Tuesday, December 27th, 2016

ThreadBanger Battle: Copper vs. Plastic Pipe. Who Wins?

Every home or business owner with a plumbing problem eventually arrives at the age-old question: Which is best…copper or one of the plastics (PVC or CPVC)?

According to selfhelpandmore.com, both copper and plastic water pipes have advantages:

Both types of materials are:
• Relatively non-toxic and, most importantly, NOT made of lead
• Corrosion-resistant
• Easy to work with, although copper installations require soldering skills while PVC only requires gluing skills
• Highly durable
• Recyclable, which minimizes environmental impacts

What’s the difference between copper, PVC and CPVC?
• Copper is a naturally-occurring metal that is mined from deep within the earth (THANKS, Made in America!). Copper piping is available in different grades; the better the grade of copper, the more expensive and long-lasting it is. For a quick overview on the different grades of copperand their respective uses, this YouTube video may be helpful: https://www.youtube.com/watch?v=-iz5ezxQ9pA

• CPVC is chlorinated polyvinyl chloride – it is a polymer (a.k.a. plastic) and has greater heat resistance and better impact strength than conventional PVC. CPVC is rated for use on both hot and cold water lines.

• PVC is similar to CPVC, but should only be installed on cold water lines. PVC is not rated for usage as a hot water pipe (additional information is below).

• PVC and CPVC are not “the same thing” and should not be in direct contact with each other. The outside diameter of PVC differs from PVC, which requires different fittings and cements.

Consider Your Application When Choosing Copper or Plastic Pipe
Installation/health concerns — According to Lowes.com, one of the most common consumer concerns with PVC/CPVC are the potential health effects of the glues and the polyvinyl chloride composition of the pipe. But “The Ann Arbor, Mich.-based National Sanitation Foundation (NSF), periodically checks U.S.-manufactured pipe for any objectionable trace chemicals that could get into the drinking water. If there are no trace chemicals, the pipe is certified by NSF.”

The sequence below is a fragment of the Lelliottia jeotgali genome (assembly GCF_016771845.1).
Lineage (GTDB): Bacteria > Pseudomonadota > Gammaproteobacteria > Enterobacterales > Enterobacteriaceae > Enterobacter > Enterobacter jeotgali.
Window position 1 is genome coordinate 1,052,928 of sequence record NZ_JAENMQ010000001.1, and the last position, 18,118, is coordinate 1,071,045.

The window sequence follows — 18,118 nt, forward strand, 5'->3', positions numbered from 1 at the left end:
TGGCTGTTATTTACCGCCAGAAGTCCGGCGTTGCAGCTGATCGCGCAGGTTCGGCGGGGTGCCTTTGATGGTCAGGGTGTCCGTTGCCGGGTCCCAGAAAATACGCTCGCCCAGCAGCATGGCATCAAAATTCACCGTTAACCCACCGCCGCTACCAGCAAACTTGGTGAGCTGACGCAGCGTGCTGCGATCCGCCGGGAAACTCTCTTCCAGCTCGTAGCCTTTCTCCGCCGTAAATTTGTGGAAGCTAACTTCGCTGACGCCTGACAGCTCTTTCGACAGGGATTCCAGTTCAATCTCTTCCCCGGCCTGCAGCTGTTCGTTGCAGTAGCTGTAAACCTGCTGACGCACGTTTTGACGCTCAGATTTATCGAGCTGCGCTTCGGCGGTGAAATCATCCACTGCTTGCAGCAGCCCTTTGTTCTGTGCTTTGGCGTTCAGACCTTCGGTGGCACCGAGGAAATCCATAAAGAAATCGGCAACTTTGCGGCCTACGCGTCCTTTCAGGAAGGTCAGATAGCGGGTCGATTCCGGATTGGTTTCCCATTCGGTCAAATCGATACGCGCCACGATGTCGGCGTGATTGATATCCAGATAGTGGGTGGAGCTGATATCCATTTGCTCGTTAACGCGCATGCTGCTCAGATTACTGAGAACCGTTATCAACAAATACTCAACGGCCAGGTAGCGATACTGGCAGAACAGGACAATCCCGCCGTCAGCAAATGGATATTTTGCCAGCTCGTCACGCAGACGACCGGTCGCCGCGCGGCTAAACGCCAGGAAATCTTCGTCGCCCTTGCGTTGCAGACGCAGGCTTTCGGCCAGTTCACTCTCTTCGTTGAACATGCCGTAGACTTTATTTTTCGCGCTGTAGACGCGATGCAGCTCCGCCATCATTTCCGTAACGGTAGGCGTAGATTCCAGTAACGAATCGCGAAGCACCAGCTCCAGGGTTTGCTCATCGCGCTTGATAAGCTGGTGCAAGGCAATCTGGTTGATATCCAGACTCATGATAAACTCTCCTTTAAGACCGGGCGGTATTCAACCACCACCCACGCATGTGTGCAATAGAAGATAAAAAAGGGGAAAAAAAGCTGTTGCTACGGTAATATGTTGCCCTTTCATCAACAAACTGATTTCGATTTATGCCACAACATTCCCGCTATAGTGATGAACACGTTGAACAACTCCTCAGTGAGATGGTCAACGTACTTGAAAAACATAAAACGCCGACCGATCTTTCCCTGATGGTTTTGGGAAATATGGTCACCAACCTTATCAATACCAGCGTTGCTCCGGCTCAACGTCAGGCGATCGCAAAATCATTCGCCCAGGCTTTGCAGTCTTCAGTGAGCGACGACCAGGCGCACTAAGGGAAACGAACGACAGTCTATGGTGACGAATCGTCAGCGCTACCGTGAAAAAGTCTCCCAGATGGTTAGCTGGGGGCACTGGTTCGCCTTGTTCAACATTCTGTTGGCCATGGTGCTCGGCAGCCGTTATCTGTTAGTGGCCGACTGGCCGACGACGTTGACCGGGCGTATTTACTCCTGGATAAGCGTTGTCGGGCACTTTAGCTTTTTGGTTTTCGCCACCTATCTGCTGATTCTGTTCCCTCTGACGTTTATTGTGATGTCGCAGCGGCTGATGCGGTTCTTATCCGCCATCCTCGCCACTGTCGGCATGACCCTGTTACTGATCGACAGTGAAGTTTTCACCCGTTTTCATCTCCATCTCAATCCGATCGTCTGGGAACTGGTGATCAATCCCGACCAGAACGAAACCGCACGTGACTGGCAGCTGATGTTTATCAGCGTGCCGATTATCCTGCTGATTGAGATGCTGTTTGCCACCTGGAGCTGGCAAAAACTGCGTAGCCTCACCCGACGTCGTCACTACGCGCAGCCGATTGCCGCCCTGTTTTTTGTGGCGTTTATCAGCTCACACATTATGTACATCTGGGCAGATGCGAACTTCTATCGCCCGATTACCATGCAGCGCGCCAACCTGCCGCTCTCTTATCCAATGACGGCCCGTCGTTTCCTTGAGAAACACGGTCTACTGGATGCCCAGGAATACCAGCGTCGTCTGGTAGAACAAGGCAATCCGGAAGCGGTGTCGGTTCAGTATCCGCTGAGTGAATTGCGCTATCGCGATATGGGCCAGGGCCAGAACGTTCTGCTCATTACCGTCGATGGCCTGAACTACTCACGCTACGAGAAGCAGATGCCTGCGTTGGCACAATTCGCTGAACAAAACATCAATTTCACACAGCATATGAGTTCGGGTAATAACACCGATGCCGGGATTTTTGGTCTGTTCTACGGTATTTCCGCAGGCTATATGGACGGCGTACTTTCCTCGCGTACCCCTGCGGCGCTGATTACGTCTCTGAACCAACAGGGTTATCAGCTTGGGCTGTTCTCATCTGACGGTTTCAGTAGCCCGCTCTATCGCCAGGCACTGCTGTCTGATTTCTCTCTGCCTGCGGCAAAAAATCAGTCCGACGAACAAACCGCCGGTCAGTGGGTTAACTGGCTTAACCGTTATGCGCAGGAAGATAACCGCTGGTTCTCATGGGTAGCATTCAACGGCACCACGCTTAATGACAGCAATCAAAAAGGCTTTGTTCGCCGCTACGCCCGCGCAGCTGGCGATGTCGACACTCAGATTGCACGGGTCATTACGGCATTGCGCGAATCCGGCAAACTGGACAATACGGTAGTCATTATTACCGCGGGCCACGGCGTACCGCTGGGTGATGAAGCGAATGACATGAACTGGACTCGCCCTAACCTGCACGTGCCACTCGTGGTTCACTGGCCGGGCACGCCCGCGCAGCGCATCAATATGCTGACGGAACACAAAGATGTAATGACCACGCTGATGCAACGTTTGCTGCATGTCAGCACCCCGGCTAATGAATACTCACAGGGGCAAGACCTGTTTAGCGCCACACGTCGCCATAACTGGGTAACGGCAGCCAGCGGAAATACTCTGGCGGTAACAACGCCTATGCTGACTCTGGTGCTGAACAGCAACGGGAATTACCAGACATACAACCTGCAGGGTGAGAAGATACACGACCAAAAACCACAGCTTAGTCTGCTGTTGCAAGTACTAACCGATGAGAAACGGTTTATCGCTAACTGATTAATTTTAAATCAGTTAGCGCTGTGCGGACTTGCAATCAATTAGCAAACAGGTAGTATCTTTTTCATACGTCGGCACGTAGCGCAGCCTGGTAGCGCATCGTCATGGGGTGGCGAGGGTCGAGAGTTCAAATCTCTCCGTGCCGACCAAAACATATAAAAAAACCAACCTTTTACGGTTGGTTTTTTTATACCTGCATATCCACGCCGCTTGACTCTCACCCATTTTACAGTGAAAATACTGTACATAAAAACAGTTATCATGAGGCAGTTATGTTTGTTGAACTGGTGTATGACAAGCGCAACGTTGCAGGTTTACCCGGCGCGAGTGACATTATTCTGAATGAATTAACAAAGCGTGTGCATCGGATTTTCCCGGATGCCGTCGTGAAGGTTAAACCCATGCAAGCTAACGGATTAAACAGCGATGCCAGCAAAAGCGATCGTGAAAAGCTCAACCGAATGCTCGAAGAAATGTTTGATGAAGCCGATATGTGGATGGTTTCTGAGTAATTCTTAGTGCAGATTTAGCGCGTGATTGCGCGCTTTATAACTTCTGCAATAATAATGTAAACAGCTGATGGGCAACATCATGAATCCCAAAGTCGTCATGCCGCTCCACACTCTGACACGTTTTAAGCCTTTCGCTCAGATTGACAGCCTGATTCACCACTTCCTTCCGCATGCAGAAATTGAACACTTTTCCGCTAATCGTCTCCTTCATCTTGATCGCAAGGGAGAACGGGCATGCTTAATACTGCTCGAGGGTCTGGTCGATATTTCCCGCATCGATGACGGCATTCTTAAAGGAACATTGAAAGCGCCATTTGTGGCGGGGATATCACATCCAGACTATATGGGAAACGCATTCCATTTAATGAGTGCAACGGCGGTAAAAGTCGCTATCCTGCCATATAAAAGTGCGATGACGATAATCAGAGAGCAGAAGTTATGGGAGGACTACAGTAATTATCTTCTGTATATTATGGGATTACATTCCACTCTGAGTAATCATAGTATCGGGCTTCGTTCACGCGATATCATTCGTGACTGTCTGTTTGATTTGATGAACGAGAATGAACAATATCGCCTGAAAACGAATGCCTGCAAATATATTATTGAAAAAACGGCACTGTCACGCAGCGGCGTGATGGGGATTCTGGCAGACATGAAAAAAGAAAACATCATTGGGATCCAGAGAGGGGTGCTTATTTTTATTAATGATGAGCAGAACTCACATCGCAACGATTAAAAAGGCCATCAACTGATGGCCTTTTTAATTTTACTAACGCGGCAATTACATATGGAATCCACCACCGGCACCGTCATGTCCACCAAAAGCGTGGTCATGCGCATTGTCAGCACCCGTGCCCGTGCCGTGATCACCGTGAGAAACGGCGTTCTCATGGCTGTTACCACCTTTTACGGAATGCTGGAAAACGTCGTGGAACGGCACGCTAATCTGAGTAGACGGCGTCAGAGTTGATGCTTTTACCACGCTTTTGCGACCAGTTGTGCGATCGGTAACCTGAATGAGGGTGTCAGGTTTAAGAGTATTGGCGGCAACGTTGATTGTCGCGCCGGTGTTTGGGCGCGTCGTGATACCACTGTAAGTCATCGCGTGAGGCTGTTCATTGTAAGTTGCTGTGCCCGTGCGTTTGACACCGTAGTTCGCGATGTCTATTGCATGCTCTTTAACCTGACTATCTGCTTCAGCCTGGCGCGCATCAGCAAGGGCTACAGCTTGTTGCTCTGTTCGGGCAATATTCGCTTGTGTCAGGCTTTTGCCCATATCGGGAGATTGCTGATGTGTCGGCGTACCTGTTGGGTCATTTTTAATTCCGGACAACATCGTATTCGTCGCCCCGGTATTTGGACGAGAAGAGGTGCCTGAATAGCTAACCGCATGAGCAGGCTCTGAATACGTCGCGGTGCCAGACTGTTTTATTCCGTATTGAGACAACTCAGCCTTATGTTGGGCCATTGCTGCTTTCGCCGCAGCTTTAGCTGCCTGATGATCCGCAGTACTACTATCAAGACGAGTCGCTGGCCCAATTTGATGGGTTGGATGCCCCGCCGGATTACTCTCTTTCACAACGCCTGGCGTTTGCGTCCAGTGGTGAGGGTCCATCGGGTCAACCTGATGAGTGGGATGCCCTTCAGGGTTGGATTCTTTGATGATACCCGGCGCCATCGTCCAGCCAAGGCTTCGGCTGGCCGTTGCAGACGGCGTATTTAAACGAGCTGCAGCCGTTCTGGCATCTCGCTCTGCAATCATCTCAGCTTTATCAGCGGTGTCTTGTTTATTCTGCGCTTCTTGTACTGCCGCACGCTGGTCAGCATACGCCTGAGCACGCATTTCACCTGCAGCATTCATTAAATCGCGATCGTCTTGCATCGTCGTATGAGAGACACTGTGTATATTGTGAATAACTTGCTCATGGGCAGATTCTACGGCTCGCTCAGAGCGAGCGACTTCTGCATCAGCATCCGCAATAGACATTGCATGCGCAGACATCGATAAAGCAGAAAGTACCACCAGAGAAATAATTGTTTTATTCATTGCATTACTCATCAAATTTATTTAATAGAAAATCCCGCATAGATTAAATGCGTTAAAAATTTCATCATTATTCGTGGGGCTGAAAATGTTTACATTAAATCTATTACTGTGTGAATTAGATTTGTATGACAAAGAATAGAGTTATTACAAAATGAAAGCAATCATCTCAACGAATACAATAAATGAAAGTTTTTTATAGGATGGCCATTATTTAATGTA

Old house cast iron repair jobs — For homeowners faced with repairing vintage cast iron pipes, CPVC is commonly chosen over copper pipe. Why? Because unlike copper, plastic pipe will not corrode when it is in contact with iron pipe. PVC/CPVC is an inexpensive solution to this situation.

How does a Consumer Choose Between Copper or CPVC or PVC?
At the simplest level, the choice depends on the look desired and available budget — copper piping is a classic traditional look and bespeaks the fineskills of a highly trained plumbing professional and knowledgeable consumer. Copper is solid. It lasts for years. In new home construction or higher-end bathroom remodels, copper is a good choice. Copper is also a reliable option for those living in extreme temperatures or in hard water situations.

CPVC and PVC are good choices for DIY repairs or when budget is a major constraint. CPVC and PVC are commonly used in rental properties, hotels, public facilities — areas where usage is high and repairs are frequently needed. It’s important to note that PVC is unreliable as a hot water pipe — it will begin to degrade at hot water temperatures in excess of 140 degrees Farenheit.

Water You Waiting For?
For advice on whether copper, PVC or CPVC pipe is suitable for your plumbing needs (including a whole house repipe, new construction or water line repair), call Ray at Allied Reddi-Rooter (513-396-5300). Since 1950, Ray and his team have been leading Cincinnati plumbers in keeping residential and commercial water flowing. Call today!